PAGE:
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Top Customer Reviews
It begins with a strange and dangerous incident during the narrator's boyhood in Scotland, involving a visiting African Christian minister who secretly combines his Christianity with more ancient beliefs.
The story swiftly moves on to South Africa, where the narrator goes to seek his fortune after the death of his father forces him to abandon previous plans to go to university and enter the ministry.
He soon finds that beneath the surface calm the natives are restless and something strange is going on, linked in some way to an inaccessible cave and the old legend of a Christian king somewhere in Africa called Prester John. Soon, the natives are revolting!
Quite a short book, so not too forbidding to pick up and begin reading.
Really, the book has two heroes, the black leader of the African revolt and the white man who seeks to forestall it, both of whom have remarkable qualities, regardless of which of them is ultimately right.
As other reviewers have already commented on them, it may become a little tedious to go on about the race and colonialism issues, but it is hard not to mention them in a modern review.
The author John Buchan assumes that black Africans' dreams of expelling the white man and restoring their past African kingdoms are in some ways a noble endeavour but ultimately, for the foreseeable future, Africans are better off under colonial rule as long as it introduces modern technology, education, law and Christianity. Frankly, given the unhappy history of quite a few African countries since independence, we should not assume that Buchan was completely wrong to believe that.Read more ›
I wasn't disappointed ! A thoroughly enjoyable read, the somewhat anachronistic language highlights the changes in society's attitudes towards race since it was written but in no way detract from the book's charm.
Buchan's crisp and fast moving prose make this a real page turner !
In those days, when Buchan wrote this book, the "n" word was the vernacular in most of Britain used to describe black people and indeed my grandmother used the word without shame or without any particular undertow of racism simply to describe black people. When I say 'without any particular undertow of racism', I mean that the expression was no more derogatory than any other word used to describe certain foreigners. "Frogs" might be a good example: not very flattering but nevertheless not particularly racist either, just a word used to describe foreign people, all of whom, back then, were viewed with a certain amount of suspicion.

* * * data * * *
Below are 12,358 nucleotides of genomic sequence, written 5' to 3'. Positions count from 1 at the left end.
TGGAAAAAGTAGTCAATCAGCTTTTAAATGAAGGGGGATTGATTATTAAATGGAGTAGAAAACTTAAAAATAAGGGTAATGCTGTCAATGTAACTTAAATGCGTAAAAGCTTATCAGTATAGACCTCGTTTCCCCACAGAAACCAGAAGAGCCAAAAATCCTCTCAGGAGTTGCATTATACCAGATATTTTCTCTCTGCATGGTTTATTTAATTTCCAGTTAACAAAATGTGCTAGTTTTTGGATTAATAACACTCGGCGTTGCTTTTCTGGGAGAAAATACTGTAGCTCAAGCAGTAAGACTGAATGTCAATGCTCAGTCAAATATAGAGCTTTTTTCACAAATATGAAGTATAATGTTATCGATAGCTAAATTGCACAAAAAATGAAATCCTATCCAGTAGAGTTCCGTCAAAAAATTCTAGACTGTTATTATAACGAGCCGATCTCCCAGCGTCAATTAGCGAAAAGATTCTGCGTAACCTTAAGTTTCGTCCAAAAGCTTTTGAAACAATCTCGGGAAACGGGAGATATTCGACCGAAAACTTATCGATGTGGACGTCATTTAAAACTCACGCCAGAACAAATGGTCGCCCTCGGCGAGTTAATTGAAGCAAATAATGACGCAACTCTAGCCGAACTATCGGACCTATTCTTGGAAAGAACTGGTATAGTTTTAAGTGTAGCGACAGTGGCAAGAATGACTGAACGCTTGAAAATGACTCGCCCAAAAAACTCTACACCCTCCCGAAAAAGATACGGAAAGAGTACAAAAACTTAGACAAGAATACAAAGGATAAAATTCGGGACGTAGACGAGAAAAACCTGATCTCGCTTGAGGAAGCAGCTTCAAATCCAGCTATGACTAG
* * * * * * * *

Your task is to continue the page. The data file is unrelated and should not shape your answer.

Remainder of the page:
Of course, in recent years the "n" word has come, largely by its use in the southern states of America, to acquire a distinct and deliberately racist measure and should rightly be avoided. But are we now to have ALL of our classic literature edited so that it contains nothing that might be wildly construed as being offensive to somebody somewhere? Is The Merchant of Venice to be wholly rewritten because certain passages speak in a less than flattering manner of Jews?Read more ›
Most Recent Customer Reviews
It's an old-style rollicking good yarn and would fail today's politically correct test. But Buchan is a master of suspense narrative and his evocation of place, landscape, etc, is... Read morePublished 3 months ago by H J R
His novels are good old fashioned adventures with the hero winning the day for Britain in particular Scotland. Read morePublished 7 months ago by Spikey knee
Classic Buchan, this is a tale of high adventure set mostly in Africa, of an African uprising led by the charismatic Luputu, sometime Christian pastor, sometime pagan chieftain,... Read morePublished 11 months ago by Sarah Hague